In the weeks since the leak of classified programs revealing government surveillance of citizen's communications data, Nathan White said he's seen people express first a sense of shock that then turns to anger and a "what are we going to do about it"-attitude.
This is where White says the social news site Reddit is filling a role that wasn't possible in recent years. As it did with the controversial SOPA and PIPA legislation (Stop Online Piracy Act and Protect Intellectual Property Act) last year, Reddit has been a rallying point of information regarding the leaks of the NSA's phone metadata program and its PRISM program, which collects information from cloud service providers.
It is on Reddit where people are learning how to send in letters to legislators about the program and are organizing around an upcoming, nationwide protest to take place on July 4 to "Restore the Fourth" -- the Fourth Amendment, that is.
(Image: Restore the Fourth)
White, the public relations representative for Restore the Fourth in Washington, D.C., told TheBlaze that on Reddit people find they "really do have a voice."
Though a Washington Post-Pew Research Center poll found around 56 percent of Americans think domestic surveillance programs, like those leaked by former government contractor Edward Snowden a couple weeks ago, are “acceptable," there is a community that crosses party lines believing such surveillance is an overstep of power that breaches the Fourth Amendment. A poll posed by TheBlaze found most surveyed believe Snowden is a hero for revealing the programs.
"It's your job as a citizen to let Congress know how you feel," White said. And that's what the Restore the Fourth protest is trying to do.
Restore the Fourth, a "coalition of citizens from across the political spectrum," hopes to in a peaceful way voice support for the "right we're all protected under," Micheal Reed, national Restore the Fourth director of public and media relations told TheBlaze.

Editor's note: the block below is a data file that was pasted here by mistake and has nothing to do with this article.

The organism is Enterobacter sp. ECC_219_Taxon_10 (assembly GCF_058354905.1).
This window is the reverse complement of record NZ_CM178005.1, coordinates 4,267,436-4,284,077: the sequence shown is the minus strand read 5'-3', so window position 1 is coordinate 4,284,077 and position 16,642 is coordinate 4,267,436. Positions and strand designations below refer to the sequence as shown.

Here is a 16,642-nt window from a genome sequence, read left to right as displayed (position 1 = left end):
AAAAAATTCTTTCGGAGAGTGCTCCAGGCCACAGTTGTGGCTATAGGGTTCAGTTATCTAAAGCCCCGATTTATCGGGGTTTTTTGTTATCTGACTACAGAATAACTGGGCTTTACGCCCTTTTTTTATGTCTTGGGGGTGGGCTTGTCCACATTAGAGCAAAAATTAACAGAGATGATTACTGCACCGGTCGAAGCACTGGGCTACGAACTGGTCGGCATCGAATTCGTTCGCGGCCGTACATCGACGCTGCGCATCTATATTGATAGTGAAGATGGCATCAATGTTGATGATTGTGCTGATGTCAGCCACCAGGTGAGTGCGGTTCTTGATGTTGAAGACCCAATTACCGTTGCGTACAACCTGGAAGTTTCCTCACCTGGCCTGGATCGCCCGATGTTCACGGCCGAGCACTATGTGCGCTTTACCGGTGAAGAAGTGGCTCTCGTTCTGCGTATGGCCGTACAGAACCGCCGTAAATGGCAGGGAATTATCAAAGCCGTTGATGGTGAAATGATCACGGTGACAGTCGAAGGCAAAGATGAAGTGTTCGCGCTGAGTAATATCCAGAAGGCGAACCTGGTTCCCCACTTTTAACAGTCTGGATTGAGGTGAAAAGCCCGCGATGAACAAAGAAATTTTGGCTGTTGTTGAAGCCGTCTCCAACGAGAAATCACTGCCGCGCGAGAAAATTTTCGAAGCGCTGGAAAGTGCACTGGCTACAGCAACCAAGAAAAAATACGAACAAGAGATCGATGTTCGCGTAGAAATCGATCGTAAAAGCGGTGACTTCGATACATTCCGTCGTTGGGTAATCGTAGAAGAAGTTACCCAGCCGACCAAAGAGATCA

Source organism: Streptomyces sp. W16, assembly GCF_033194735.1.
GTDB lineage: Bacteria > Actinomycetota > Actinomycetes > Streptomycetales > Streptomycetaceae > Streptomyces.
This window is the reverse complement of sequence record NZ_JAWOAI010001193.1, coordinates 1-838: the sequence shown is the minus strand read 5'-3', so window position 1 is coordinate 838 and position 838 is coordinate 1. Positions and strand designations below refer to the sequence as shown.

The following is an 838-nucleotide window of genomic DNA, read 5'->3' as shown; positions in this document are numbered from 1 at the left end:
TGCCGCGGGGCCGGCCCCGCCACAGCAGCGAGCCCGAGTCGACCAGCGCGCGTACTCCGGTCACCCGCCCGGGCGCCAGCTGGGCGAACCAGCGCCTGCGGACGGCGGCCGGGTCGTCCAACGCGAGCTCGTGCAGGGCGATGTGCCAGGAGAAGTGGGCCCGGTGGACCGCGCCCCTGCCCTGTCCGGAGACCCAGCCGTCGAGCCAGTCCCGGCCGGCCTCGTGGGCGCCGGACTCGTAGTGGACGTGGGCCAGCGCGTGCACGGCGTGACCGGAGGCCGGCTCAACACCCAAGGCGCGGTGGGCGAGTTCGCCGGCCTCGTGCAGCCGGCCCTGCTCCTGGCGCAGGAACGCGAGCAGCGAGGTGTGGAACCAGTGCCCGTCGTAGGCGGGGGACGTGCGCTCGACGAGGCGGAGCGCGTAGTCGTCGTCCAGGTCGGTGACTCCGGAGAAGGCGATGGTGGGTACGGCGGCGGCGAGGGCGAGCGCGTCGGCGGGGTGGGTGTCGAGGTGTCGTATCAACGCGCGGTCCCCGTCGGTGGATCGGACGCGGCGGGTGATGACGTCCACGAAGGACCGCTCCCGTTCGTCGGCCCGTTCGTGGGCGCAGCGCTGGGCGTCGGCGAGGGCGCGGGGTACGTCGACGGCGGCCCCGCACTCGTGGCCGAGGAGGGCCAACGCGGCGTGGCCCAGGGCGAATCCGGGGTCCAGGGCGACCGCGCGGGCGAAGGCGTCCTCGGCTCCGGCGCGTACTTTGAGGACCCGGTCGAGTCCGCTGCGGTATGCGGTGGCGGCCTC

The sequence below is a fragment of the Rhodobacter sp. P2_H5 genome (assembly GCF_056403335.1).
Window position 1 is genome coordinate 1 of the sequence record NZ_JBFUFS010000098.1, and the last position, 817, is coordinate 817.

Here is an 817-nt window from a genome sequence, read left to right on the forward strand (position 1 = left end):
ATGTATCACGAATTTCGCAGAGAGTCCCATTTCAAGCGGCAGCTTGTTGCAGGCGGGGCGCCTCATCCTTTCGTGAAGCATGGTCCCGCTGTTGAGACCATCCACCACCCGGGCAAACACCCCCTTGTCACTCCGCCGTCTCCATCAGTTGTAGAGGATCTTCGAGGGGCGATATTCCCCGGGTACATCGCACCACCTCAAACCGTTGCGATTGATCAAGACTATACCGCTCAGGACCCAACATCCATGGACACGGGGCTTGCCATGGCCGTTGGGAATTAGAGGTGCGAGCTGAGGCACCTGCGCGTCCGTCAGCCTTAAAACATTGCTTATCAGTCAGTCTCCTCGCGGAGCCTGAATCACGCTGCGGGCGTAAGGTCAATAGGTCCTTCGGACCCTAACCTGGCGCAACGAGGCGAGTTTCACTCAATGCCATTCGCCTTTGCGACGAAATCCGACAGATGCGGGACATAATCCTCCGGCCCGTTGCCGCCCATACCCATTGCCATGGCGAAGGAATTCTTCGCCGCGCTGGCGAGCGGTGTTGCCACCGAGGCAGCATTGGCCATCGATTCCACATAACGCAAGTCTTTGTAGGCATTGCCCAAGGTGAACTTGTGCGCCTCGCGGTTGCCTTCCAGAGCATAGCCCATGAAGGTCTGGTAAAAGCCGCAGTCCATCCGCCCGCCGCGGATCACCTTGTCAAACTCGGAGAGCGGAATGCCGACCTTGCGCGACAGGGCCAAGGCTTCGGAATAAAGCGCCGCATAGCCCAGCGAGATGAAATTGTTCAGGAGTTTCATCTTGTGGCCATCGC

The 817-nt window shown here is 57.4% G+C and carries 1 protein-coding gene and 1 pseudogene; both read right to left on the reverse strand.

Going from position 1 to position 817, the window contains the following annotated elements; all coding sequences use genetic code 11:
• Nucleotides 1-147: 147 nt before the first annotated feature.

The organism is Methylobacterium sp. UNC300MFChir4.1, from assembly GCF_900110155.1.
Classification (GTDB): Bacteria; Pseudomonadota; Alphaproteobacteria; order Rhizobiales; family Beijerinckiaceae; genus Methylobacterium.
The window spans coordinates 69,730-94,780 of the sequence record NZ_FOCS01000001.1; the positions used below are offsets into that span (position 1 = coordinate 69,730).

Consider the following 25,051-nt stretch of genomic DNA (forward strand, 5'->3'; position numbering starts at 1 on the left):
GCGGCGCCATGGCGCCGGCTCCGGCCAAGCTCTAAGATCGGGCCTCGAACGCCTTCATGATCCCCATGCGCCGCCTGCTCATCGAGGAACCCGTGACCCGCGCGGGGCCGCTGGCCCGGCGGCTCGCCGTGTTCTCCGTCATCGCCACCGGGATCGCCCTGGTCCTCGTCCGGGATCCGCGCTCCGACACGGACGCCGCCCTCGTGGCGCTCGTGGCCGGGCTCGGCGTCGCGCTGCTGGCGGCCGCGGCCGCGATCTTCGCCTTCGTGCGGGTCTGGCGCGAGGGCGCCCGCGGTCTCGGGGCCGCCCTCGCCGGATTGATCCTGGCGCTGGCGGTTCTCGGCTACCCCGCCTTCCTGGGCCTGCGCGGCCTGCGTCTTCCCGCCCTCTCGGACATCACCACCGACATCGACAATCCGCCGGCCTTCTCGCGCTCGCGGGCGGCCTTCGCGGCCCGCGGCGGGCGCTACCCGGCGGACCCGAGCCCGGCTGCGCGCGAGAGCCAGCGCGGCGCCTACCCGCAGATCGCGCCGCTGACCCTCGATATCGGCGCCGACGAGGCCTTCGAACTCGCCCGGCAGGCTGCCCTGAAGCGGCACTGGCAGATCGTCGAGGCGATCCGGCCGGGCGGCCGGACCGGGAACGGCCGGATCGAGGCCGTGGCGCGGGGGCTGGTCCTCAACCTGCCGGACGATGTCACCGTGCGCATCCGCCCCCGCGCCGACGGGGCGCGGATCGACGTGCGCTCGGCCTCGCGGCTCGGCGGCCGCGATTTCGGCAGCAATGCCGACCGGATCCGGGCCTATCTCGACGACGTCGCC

"It comes from the roots of America and that root protection is being infringed upon," he said, noting the appropriate timing of the event being placed on the day the U.S. Declaration of Independence was signed in 1776.
So far, Reed said more than 75 cities have signed up to host grassroots events.
Restore the Fourth map where events are taking place. (Image: Restore the Fourth)
It's up to local initiatives, he said, to decide how they plan to organize, but in D.C., for example White said they are going to have speakers in the city's McPherson Square -- they're even trying to get Sen. Rand Paul (R-Ky.).
On an overarching level, Restore the Fourth "demands" the government:
- Reform the USA PATRIOT Act, specifically Section 215 but generally with respect to the rights of American citizens, and impose clear constraints on the powers granted by FISA.
- Take a federal stance against law-enforcement practices across the nation which also violate our physical security and privacy, such as “stop-and-frisk” and internal security check-points.
- Hold those involved in government surveillance programs accountable to stringent and transparent judicial oversight.
- Remove James Clapper from his position as Director of National Intelligence.
In addition to this physical protest, other virtual initiatives that have cropped up in response to government surveillance programs, like a petition to the White House to pardon Snowden (it has more than 91,000 signatures, needing only about 9,000 more to merit an official response). Many are also signing online letters to lawmakers. Stop Watching Us, for example, has more than 391,000 signatures as of Friday morning on its letter demanding the NSA reveal the full extent of its programs.